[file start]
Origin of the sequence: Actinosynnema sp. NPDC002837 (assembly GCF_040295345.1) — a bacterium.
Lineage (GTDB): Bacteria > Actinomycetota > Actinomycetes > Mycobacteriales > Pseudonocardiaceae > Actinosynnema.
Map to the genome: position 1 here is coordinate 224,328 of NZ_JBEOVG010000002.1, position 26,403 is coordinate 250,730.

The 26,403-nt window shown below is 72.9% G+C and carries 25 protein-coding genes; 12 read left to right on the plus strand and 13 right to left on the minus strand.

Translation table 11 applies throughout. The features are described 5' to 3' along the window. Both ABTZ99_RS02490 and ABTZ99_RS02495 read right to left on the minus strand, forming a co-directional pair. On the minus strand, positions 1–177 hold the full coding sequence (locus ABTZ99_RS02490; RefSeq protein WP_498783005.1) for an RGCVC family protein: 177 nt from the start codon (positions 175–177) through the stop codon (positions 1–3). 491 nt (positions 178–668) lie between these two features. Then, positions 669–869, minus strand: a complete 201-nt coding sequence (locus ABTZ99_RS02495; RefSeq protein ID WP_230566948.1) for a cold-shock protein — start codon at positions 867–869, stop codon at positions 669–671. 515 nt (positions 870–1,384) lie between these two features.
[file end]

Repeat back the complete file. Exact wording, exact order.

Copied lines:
Origin of the sequence: Actinosynnema sp. NPDC002837 (assembly GCF_040295345.1) — a bacterium.
Lineage (GTDB): Bacteria > Actinomycetota > Actinomycetes > Mycobacteriales > Pseudonocardiaceae > Actinosynnema.
Map to the genome: position 1 here is coordinate 224,328 of NZ_JBEOVG010000002.1, position 26,403 is coordinate 250,730.

The 26,403-nt window shown below is 72.9% G+C and carries 25 protein-coding genes; 12 read left to right on the plus strand and 13 right to left on the minus strand.

Translation table 11 applies throughout. The features are described 5' to 3' along the window. Both ABTZ99_RS02490 and ABTZ99_RS02495 read right to left on the minus strand, forming a co-directional pair. On the minus strand, positions 1–177 hold the full coding sequence (locus ABTZ99_RS02490; RefSeq protein WP_498783005.1) for an RGCVC family protein: 177 nt from the start codon (positions 175–177) through the stop codon (positions 1–3). 491 nt (positions 178–668) lie between these two features. Then, positions 669–869, minus strand: a complete 201-nt coding sequence (locus ABTZ99_RS02495; RefSeq protein ID WP_230566948.1) for a cold-shock protein — start codon at positions 867–869, stop codon at positions 669–671. 515 nt (positions 870–1,384) lie between these two features.